Wednesday, December 16, 2009

Bottom's On

Once we finished fitting the last seam along the bottom we broke for lunch.  After lunch I was a little surprised as some of Shimojo san's family started to join us in the shop: his wife, daughter, son.  I was there as well as our volunteer, Shimabukuro san.  Turns out it was time to glue the bottom timber to the side planking.  


Gluing that seam had not been mentioned before so I was a little taken aback.  I asked Shimojo san about this and he said that once we start chiseling the mortises for the huundu the pounding of our mallets is going to move the bottom around, so we have to stiffen hull structure with glue.  I asked him what he did in the pre-glue days and he said that he would have put in the bamboo nails at this point (we've always installed those after the huundo up until now).  He said that the bamboo nails would have gone in at a slight angle, not parallel with the plank face, driven in from the side of the bottom timber into the side planking.  We also cut a few inches off the ends of the bottom, not a flat face but in a very slight V.



Bondo, the most common Japanese wood glue, is a white, urea resin-type glue.  Shimojo san adds an accelerator that amazingly kicks the stuff off in about twenty minutes.  Since we always quit for the day after a glue-up I am not sure why he bothered, but in the accelerator went (a white powder) and that's why the family had joined us: because we needed lots of hands to scramble around, spreading glue fast, hoisting the bottom into position with the chainfall, pounding in dogs (staples) to clamp it together, etc.  It reminded me of the frenzy that always accompanies steam bending in the West.

Shimojo san mixed a small batch of glue and stirred in fine sawdust (we've got plenty of that) for a filler.  The bottom of the boat has lots of holes, from the staples in particular.  As the rest of us worked he went around filling dents, dings and holes.



Shimojo san had already laid out the location of the huundu, spaced as always every shaku (foot) down the sides seams, to within about two inches of the ends.  Thirty-eight in all.  With the bottom dropped on we pounded in staples at points midway between our huundu layout, both inside and outside the boat.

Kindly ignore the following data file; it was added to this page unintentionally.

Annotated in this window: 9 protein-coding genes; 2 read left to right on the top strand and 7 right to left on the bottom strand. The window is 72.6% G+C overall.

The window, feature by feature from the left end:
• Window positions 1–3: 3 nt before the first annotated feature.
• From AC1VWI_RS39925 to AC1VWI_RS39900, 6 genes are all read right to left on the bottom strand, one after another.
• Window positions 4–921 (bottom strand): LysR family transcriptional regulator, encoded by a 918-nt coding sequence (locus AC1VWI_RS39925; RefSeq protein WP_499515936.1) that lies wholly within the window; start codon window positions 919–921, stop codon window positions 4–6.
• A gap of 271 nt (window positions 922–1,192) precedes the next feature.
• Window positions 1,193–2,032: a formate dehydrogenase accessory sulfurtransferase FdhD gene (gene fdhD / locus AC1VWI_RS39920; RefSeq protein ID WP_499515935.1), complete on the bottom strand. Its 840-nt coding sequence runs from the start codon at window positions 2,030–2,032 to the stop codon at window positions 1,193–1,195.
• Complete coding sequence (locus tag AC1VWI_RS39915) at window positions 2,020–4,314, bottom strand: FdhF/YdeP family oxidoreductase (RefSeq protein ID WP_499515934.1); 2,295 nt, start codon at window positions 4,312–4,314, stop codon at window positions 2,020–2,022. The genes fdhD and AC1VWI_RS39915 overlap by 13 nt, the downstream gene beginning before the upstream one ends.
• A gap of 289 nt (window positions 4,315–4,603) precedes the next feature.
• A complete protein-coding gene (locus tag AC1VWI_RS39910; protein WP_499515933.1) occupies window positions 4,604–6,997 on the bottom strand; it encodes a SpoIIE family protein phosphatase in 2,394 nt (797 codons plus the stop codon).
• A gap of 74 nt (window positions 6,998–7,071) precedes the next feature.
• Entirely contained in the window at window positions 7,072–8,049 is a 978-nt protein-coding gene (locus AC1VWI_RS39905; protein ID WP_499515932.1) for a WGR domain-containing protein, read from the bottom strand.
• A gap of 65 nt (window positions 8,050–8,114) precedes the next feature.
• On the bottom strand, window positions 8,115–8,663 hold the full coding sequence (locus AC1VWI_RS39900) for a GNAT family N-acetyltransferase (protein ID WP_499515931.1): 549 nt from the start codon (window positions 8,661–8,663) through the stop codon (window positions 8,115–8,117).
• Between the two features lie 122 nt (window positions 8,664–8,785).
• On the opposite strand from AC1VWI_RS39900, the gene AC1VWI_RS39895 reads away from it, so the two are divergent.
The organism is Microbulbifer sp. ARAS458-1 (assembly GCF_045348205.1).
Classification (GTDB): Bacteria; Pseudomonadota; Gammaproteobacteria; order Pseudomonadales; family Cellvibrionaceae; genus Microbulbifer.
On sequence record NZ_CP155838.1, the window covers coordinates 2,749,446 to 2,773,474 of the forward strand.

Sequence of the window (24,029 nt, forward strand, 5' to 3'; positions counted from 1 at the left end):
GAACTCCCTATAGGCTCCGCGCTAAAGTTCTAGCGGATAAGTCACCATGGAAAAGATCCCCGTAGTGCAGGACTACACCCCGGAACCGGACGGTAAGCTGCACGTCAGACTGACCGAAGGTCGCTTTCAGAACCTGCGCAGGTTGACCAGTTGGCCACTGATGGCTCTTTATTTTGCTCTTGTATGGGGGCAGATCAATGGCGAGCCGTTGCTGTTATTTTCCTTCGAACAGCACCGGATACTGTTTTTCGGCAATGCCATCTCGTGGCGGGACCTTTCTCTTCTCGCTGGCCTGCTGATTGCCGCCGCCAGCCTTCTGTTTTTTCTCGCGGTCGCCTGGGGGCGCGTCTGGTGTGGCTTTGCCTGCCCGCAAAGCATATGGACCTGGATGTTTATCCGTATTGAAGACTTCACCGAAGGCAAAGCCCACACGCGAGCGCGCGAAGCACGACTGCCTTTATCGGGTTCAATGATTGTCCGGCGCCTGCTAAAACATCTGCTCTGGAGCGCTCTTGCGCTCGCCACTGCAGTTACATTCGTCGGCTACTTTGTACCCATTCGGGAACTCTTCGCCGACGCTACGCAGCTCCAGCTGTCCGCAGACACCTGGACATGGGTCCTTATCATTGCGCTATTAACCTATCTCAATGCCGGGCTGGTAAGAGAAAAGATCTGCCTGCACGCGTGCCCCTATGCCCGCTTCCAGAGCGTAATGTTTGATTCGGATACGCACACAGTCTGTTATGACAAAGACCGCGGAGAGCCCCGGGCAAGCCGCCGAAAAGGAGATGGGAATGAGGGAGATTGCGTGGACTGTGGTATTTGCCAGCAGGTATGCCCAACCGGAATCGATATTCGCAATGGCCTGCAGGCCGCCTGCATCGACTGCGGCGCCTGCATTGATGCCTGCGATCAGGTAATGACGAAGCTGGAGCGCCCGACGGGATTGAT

Excess glue wiped up, tools, hands and clothing cleaned off, shop swept, end of day.  Time to sit around for awhile and talk.



The next day I sat down to start installing huundu.  I chiseled out flat spots along the seam (our bottom is still a good 1/4" oversize on the inside and outside) where the huundu go.  Shimojo san told me he would put in the four at the ends.  He said that those close to the endgrain were tricky.  After lunch Shimojo san's son took over for him and basically with two people working it took most of the day to mortise and install all the fastenings.  After we roll the boat over we have matching huundu for the inside seam.











An Aside:
Some readers might be wondering with all this use of glue why we are still relying on the traditional fasteners at all?  It's a reasonable question, and when I asked Shimojo san it's clear that while he appreciates the convenience of glue he doesn't trust it completely.  I have encountered this with some of my other teachers.  We glued some of our seams in Tokyo and Fujiwara san said that adhesives, in his mind, were good just to hold seams together so that dirt had a harder time working its way in.  To suggest to either of these men that they rely only on adhesives would probably, in their minds, call my sanity into question.  That said, these are large boats and in the water racking forces could be great enough to break these glue joints.  Wood movement alone could do the same.  Besides, that line of dovetail keys looks so interesting.

Postscript:
I did ask Shimojo san about using glue alone and his answer led to a shark story.  Too tired to write it all now, so look for my next post.

1 comment:

  1. Thanks for posting all this Douglas, look forward to the shark story!

    ReplyDelete